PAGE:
Cheap PVC is indeed problematic, but mainly with wire insulation (softened PVC, so containing plasticizers especially designed to soften the PVC), not seen belt material aggressive towards them to an extend it would affect the function. Even contrary, some plastic designs tend to start cracking once the plasticizer from their material evaporates (some cogs on small motors tend to break,...).
Most tape or phono mechanic designs do not require that high forces, so not completely hardened so brittle material is in fact a plus.
Good, I don't think my good 80s boombox is cheap at all.
Title: Re: New belts for cassette tape mechanisms
Post by: Ash on October 05, 2020, 04:38:40 PM
To make it clear, all plastics contain plasticizers. (Without them, they would become something that looks similar to UV-damaged material that crumbles to dust). The problem is with some types of plasticizers used in cheap bands, which may not stay in place but could diffuse from the band to the pulley through the contact surface between them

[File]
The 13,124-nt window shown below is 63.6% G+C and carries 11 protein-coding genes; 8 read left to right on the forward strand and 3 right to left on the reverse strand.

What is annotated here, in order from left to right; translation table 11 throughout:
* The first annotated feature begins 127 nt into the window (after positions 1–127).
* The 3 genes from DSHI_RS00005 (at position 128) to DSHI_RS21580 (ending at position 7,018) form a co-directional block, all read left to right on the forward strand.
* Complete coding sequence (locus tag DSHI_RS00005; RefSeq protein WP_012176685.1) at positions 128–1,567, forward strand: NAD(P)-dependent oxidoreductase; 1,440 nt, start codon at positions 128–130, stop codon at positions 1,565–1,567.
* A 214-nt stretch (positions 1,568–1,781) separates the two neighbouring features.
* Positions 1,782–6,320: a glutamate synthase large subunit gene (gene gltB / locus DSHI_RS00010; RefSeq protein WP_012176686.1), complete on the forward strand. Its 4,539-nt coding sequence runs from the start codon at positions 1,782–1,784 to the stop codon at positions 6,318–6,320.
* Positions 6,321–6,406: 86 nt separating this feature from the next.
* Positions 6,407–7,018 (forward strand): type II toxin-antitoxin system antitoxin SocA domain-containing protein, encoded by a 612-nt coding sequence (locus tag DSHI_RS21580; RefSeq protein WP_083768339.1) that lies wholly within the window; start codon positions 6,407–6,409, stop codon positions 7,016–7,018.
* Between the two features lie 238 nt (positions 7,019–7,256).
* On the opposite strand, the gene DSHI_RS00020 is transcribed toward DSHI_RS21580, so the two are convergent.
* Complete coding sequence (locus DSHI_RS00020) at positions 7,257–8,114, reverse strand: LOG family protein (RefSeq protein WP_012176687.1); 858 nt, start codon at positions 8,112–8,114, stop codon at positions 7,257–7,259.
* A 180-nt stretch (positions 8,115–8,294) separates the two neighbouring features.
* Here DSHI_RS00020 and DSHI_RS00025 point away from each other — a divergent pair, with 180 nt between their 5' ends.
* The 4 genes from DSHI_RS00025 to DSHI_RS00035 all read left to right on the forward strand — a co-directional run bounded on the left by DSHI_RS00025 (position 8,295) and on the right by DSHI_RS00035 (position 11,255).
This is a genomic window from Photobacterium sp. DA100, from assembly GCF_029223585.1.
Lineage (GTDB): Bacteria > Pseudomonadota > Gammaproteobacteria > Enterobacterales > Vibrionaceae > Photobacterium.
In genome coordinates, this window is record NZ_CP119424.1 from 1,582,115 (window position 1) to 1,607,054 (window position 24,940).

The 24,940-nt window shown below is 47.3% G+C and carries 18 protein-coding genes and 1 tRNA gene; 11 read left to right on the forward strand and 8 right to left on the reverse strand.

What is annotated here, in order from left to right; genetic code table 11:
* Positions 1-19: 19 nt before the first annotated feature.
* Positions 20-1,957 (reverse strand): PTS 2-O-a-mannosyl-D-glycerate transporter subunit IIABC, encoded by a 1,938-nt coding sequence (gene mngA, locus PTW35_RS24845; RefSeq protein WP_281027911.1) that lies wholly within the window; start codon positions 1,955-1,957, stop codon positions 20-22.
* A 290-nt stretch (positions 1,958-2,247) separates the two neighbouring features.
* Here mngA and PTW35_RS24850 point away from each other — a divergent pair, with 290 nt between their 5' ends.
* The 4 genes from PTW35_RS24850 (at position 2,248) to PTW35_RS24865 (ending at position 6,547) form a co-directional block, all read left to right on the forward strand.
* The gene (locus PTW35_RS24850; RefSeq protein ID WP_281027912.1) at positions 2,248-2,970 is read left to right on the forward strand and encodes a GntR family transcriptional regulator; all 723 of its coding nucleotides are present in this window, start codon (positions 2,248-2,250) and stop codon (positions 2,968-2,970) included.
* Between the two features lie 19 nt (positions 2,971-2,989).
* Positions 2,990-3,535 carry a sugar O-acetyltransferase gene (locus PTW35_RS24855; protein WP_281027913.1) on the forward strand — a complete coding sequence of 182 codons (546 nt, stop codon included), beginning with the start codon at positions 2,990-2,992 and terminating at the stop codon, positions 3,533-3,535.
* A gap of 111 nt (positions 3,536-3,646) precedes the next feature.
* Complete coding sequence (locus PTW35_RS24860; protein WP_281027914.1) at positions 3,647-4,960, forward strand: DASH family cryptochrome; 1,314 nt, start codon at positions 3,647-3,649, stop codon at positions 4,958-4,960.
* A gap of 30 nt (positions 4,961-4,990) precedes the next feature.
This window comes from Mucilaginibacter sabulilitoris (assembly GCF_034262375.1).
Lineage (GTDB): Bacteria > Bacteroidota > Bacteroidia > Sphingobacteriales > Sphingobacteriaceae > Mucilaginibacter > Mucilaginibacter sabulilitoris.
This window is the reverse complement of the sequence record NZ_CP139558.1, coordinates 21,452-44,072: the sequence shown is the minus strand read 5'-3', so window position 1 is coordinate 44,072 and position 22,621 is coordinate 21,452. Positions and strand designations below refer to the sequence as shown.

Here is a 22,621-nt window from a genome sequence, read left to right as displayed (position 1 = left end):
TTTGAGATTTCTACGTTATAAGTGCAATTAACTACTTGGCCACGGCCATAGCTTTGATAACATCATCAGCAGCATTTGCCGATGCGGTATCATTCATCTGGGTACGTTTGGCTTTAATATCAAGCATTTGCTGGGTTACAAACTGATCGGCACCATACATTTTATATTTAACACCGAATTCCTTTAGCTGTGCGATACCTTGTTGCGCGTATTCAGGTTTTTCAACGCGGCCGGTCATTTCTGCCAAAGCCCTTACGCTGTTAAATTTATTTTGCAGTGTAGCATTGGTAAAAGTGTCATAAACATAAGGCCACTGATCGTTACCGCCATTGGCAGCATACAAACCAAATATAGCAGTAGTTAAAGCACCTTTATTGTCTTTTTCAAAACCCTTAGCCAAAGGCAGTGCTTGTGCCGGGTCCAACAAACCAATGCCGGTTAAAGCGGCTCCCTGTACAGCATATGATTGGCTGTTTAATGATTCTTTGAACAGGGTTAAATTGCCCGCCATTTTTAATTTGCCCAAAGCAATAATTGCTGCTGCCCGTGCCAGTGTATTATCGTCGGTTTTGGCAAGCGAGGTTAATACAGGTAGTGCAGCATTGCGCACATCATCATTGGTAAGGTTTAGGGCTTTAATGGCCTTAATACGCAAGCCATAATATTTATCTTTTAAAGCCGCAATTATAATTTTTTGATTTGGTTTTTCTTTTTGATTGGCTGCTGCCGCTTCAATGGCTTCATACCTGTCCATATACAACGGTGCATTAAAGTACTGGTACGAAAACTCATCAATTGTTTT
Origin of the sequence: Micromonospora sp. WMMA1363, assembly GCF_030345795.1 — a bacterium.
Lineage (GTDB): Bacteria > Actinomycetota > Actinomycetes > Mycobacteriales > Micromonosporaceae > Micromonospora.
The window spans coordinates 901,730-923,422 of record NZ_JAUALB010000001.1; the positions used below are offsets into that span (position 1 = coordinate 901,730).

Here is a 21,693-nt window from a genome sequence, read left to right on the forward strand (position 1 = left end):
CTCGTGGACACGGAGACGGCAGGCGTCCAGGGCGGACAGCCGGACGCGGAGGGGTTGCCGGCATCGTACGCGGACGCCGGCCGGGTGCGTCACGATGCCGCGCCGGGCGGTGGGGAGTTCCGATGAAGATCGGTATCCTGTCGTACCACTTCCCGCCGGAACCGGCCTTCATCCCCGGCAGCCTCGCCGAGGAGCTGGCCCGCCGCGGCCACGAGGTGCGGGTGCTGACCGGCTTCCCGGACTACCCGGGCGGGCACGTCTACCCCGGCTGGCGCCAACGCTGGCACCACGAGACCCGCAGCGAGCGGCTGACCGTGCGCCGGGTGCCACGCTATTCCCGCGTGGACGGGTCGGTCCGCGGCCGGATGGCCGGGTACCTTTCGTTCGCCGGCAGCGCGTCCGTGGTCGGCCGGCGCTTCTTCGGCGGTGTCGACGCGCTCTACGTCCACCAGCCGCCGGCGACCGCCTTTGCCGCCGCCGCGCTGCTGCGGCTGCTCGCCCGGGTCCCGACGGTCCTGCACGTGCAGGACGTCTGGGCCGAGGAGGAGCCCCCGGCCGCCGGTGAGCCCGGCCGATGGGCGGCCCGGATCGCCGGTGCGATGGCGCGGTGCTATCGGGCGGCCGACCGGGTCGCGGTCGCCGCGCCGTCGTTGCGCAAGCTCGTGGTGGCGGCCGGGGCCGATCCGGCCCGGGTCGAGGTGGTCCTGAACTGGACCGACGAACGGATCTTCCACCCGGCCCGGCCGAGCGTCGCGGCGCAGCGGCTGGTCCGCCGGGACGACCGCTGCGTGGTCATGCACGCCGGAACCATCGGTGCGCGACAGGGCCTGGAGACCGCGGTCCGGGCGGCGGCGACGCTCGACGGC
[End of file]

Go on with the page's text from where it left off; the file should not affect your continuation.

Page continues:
Title: Re: New belts for cassette tape mechanisms
Post by: Fluorescent05 on October 05, 2020, 05:04:01 PM
To make it clear, all plastics contain plasticizers. (Without them, they would become something that looks similar to UV-damaged material that crumbles to dust). The problem is with some types of plasticizers used in cheap bands, which may not stay in place but could diffuse from the band to the pulley through the contact surface between them

So do any belts have none of those types of plasticizers, and if so, where can I find them?
Title: Re: New belts for cassette tape mechanisms
Post by: Ash on October 05, 2020, 06:34:13 PM
I have no definite answer to identifying the good vs bad at the retailer level. I expect that any retailer that specialises in electonic/electromechanical bits would be ok. But there always could be the one who would sell black office rubber bands as if they were belts, along with the fake capacitors...
Title: Re: New belts for cassette tape mechanisms
Post by: Fluorescent05 on October 05, 2020, 06:37:32 PM